Tathagat is a senior from Lucknow, India. He studies history of science and Russian, with interests in environmental history, post-colonial histories of South Asia and the global Cold War. As a Rising Waters Fellow at the Penn Program for Environmental Humanities, he wrote about the problem of lead in Philadelphia’s drinking water from an STS perspective. He is passionate about queer advocacy, and has been a Program Assistant at the Penn LGBT Center for three years, as well as volunteered at LGBTQ rights organizations in India and Russia. In non-pandemic times, he can be found riding the El to his favorite grocery stores in Northeast Philly.
Wolf Humanities Center Undergraduate Fellow
2020—2021 Forum on Choice
Science, Technology, and Society
Modeling Postcolonial Development: Cold War Economics and the Politics of Neutral Expertise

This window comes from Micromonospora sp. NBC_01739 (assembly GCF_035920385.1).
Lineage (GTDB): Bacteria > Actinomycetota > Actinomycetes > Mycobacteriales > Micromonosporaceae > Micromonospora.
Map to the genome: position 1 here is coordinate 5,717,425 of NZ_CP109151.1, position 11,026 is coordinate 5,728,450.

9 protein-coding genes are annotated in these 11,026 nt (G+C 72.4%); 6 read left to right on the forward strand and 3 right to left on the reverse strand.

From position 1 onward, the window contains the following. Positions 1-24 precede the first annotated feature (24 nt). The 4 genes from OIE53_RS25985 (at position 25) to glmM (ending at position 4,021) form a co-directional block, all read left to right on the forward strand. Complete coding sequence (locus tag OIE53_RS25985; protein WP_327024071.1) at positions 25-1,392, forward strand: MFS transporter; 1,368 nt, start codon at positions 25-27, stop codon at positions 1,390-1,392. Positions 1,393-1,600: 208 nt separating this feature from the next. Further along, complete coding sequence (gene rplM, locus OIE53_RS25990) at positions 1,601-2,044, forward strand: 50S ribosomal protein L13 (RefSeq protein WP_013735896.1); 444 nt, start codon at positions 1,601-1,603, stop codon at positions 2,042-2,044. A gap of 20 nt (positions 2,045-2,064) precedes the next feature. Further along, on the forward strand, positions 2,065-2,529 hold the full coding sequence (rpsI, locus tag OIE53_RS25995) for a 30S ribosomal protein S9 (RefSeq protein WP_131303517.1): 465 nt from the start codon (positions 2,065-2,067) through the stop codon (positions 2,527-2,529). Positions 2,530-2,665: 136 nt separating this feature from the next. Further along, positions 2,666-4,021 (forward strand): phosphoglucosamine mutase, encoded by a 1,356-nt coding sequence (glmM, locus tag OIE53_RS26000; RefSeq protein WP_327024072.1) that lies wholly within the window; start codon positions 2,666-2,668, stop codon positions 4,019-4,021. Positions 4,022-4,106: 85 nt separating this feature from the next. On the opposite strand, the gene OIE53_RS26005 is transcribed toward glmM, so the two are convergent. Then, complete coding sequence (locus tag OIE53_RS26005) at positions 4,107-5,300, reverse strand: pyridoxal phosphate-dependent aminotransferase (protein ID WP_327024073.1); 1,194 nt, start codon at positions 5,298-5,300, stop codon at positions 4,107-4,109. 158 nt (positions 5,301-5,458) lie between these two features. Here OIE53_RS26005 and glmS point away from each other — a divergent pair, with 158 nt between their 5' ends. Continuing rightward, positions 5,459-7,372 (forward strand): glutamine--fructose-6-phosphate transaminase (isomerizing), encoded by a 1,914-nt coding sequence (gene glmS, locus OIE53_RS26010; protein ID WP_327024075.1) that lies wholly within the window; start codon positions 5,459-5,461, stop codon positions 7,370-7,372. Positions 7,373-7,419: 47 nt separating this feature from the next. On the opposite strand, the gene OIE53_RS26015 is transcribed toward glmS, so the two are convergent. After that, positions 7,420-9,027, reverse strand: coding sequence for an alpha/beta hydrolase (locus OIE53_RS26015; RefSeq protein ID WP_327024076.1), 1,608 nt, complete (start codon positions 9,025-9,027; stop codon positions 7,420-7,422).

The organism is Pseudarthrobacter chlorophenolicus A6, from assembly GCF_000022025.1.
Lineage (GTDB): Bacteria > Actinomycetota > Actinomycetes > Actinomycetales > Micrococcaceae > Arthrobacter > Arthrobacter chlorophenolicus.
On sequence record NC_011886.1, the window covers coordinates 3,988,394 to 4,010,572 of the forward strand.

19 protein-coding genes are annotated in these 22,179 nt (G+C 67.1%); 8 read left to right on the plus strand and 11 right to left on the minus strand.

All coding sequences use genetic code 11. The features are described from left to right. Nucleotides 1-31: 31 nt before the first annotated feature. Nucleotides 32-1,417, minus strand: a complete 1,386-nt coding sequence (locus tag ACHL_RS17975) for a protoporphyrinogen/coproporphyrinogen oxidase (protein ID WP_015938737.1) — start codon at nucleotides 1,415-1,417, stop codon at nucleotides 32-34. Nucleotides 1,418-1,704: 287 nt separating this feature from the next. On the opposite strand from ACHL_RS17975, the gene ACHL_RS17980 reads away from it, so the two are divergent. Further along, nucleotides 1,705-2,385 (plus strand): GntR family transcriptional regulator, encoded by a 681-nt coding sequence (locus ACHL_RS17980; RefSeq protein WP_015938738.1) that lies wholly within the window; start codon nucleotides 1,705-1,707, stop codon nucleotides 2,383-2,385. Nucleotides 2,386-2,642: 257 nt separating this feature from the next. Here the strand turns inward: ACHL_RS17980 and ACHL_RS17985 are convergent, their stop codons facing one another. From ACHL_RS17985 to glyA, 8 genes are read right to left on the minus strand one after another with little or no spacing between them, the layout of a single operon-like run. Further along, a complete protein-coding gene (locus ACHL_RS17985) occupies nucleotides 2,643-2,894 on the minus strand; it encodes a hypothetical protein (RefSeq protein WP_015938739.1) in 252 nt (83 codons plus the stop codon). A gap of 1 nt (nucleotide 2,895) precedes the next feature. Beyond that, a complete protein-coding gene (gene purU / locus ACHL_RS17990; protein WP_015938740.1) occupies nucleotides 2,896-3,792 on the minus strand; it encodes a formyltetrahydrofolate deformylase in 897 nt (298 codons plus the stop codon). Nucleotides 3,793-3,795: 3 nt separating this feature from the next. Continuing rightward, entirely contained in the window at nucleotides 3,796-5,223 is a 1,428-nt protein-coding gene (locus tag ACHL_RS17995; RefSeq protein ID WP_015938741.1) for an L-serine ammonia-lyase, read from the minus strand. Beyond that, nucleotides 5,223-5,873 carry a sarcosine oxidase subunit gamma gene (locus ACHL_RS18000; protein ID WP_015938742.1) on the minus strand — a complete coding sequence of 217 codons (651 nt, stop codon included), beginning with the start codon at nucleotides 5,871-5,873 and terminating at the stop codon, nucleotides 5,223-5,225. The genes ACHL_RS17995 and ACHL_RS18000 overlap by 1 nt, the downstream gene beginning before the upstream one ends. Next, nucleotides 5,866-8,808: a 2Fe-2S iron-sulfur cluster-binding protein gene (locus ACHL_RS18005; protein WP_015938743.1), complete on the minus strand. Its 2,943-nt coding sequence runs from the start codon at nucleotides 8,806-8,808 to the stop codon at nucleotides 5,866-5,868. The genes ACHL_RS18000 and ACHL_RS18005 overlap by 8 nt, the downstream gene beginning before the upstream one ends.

In December 1961, several high-profile Indian politicians accused a group of economists at MIT’s Center for International Studies of colluding with the CIA to thwart Indian development. The critics alleged that the computer models developed by the economists were flawed in their negative assessment of India’s plans for rapid industrialization because they were rooted in political motives, rather than pure economics. While the allegations turned out to be untrue, they damaged the Center’s reputation so seriously that it had no choice but to cease its Indian operations. As many historians have remarked, such was the politicized nature of expertise during the Cold War: the perception that politics had creeped into the economic modeling was enough to sour relations, even if no such interpolation had occurred. However, these narratives create a dichotomy between economics and politics that may not really have existed. In this talk, I tease out the relationship between Cold War economics and politics by tracking the development of the linear programming models that lie at the center of this controversy. The economists hoped that their quantitative models would somehow bypass ideology, and bolster their credence in a non-aligned India wary of foreign expertise. Yet, I argue, ideology was baked into the Center’s modeling effort from the outset, ultimately contributing to its downfall. Interrogating the social production of these models allows us to decipher how the mathematized science of economic modeling, Cold War loyalties, and India’s postcolonial development dreams worked with and against each other in a transnational context.